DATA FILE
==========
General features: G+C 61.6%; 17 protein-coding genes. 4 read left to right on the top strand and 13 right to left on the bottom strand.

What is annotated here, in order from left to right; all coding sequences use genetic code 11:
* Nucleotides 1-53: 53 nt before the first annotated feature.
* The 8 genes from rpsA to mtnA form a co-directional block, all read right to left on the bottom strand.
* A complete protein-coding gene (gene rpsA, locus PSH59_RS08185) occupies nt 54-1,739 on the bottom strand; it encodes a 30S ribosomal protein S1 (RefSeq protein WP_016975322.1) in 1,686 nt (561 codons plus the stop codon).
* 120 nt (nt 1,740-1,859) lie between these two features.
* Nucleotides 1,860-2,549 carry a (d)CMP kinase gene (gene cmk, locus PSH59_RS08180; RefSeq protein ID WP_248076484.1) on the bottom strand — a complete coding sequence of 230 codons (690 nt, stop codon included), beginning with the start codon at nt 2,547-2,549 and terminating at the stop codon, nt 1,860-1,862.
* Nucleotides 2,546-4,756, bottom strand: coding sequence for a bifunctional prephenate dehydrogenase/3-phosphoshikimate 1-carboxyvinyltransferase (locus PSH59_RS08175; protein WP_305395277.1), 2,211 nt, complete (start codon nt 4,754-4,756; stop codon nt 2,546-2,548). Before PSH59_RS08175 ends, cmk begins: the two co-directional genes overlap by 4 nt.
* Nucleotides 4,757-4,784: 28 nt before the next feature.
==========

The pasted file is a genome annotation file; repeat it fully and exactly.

General features: G+C 61.6%; 17 protein-coding genes. 4 read left to right on the top strand and 13 right to left on the bottom strand.

What is annotated here, in order from left to right; all coding sequences use genetic code 11:
* Nucleotides 1-53: 53 nt before the first annotated feature.
* The 8 genes from rpsA to mtnA form a co-directional block, all read right to left on the bottom strand.
* A complete protein-coding gene (gene rpsA, locus PSH59_RS08185) occupies nt 54-1,739 on the bottom strand; it encodes a 30S ribosomal protein S1 (RefSeq protein WP_016975322.1) in 1,686 nt (561 codons plus the stop codon).
* 120 nt (nt 1,740-1,859) lie between these two features.
* Nucleotides 1,860-2,549 carry a (d)CMP kinase gene (gene cmk, locus PSH59_RS08180; RefSeq protein ID WP_248076484.1) on the bottom strand — a complete coding sequence of 230 codons (690 nt, stop codon included), beginning with the start codon at nt 2,547-2,549 and terminating at the stop codon, nt 1,860-1,862.
* Nucleotides 2,546-4,756, bottom strand: coding sequence for a bifunctional prephenate dehydrogenase/3-phosphoshikimate 1-carboxyvinyltransferase (locus PSH59_RS08175; protein WP_305395277.1), 2,211 nt, complete (start codon nt 4,754-4,756; stop codon nt 2,546-2,548). Before PSH59_RS08175 ends, cmk begins: the two co-directional genes overlap by 4 nt.
* Nucleotides 4,757-4,784: 28 nt before the next feature.